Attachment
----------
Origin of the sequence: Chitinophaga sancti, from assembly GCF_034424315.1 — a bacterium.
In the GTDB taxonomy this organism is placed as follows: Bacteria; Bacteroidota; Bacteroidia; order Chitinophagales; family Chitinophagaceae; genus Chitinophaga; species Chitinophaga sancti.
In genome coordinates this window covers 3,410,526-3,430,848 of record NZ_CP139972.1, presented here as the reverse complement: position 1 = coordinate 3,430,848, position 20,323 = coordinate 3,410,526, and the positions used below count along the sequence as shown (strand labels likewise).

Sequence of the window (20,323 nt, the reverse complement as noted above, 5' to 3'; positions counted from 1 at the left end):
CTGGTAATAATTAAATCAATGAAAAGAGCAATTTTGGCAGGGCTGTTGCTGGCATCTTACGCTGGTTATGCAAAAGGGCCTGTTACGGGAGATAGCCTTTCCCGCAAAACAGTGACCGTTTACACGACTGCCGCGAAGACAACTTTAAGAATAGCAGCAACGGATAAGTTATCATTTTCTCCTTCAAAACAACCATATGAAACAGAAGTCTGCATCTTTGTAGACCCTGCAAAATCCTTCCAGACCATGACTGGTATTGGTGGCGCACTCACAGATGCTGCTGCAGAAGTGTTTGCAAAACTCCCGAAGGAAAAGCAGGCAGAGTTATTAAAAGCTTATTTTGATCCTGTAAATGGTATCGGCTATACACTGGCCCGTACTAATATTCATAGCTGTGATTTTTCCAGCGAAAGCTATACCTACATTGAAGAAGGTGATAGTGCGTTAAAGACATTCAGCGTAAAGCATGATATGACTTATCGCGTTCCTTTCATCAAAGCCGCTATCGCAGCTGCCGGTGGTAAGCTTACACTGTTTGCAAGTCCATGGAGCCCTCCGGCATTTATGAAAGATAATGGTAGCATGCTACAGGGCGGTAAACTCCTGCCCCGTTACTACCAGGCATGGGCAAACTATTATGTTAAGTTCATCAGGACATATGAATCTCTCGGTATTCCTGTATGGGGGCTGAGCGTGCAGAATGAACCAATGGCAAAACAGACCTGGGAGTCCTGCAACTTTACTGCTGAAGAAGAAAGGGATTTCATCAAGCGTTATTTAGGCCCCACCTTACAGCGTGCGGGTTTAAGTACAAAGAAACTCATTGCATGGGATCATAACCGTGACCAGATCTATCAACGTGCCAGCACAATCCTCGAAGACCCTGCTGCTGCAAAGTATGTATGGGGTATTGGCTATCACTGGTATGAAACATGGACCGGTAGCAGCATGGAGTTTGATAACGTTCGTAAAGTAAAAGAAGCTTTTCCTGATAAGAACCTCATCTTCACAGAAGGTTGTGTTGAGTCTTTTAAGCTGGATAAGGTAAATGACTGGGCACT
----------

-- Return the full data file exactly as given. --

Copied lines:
Origin of the sequence: Chitinophaga sancti, from assembly GCF_034424315.1 — a bacterium.
In the GTDB taxonomy this organism is placed as follows: Bacteria; Bacteroidota; Bacteroidia; order Chitinophagales; family Chitinophagaceae; genus Chitinophaga; species Chitinophaga sancti.
In genome coordinates this window covers 3,410,526-3,430,848 of record NZ_CP139972.1, presented here as the reverse complement: position 1 = coordinate 3,430,848, position 20,323 = coordinate 3,410,526, and the positions used below count along the sequence as shown (strand labels likewise).

Sequence of the window (20,323 nt, the reverse complement as noted above, 5' to 3'; positions counted from 1 at the left end):
CTGGTAATAATTAAATCAATGAAAAGAGCAATTTTGGCAGGGCTGTTGCTGGCATCTTACGCTGGTTATGCAAAAGGGCCTGTTACGGGAGATAGCCTTTCCCGCAAAACAGTGACCGTTTACACGACTGCCGCGAAGACAACTTTAAGAATAGCAGCAACGGATAAGTTATCATTTTCTCCTTCAAAACAACCATATGAAACAGAAGTCTGCATCTTTGTAGACCCTGCAAAATCCTTCCAGACCATGACTGGTATTGGTGGCGCACTCACAGATGCTGCTGCAGAAGTGTTTGCAAAACTCCCGAAGGAAAAGCAGGCAGAGTTATTAAAAGCTTATTTTGATCCTGTAAATGGTATCGGCTATACACTGGCCCGTACTAATATTCATAGCTGTGATTTTTCCAGCGAAAGCTATACCTACATTGAAGAAGGTGATAGTGCGTTAAAGACATTCAGCGTAAAGCATGATATGACTTATCGCGTTCCTTTCATCAAAGCCGCTATCGCAGCTGCCGGTGGTAAGCTTACACTGTTTGCAAGTCCATGGAGCCCTCCGGCATTTATGAAAGATAATGGTAGCATGCTACAGGGCGGTAAACTCCTGCCCCGTTACTACCAGGCATGGGCAAACTATTATGTTAAGTTCATCAGGACATATGAATCTCTCGGTATTCCTGTATGGGGGCTGAGCGTGCAGAATGAACCAATGGCAAAACAGACCTGGGAGTCCTGCAACTTTACTGCTGAAGAAGAAAGGGATTTCATCAAGCGTTATTTAGGCCCCACCTTACAGCGTGCGGGTTTAAGTACAAAGAAACTCATTGCATGGGATCATAACCGTGACCAGATCTATCAACGTGCCAGCACAATCCTCGAAGACCCTGCTGCTGCAAAGTATGTATGGGGTATTGGCTATCACTGGTATGAAACATGGACCGGTAGCAGCATGGAGTTTGATAACGTTCGTAAAGTAAAAGAAGCTTTTCCTGATAAGAACCTCATCTTCACAGAAGGTTGTGTTGAGTCTTTTAAGCTGGATAAGGTAAATGACTGGGCACT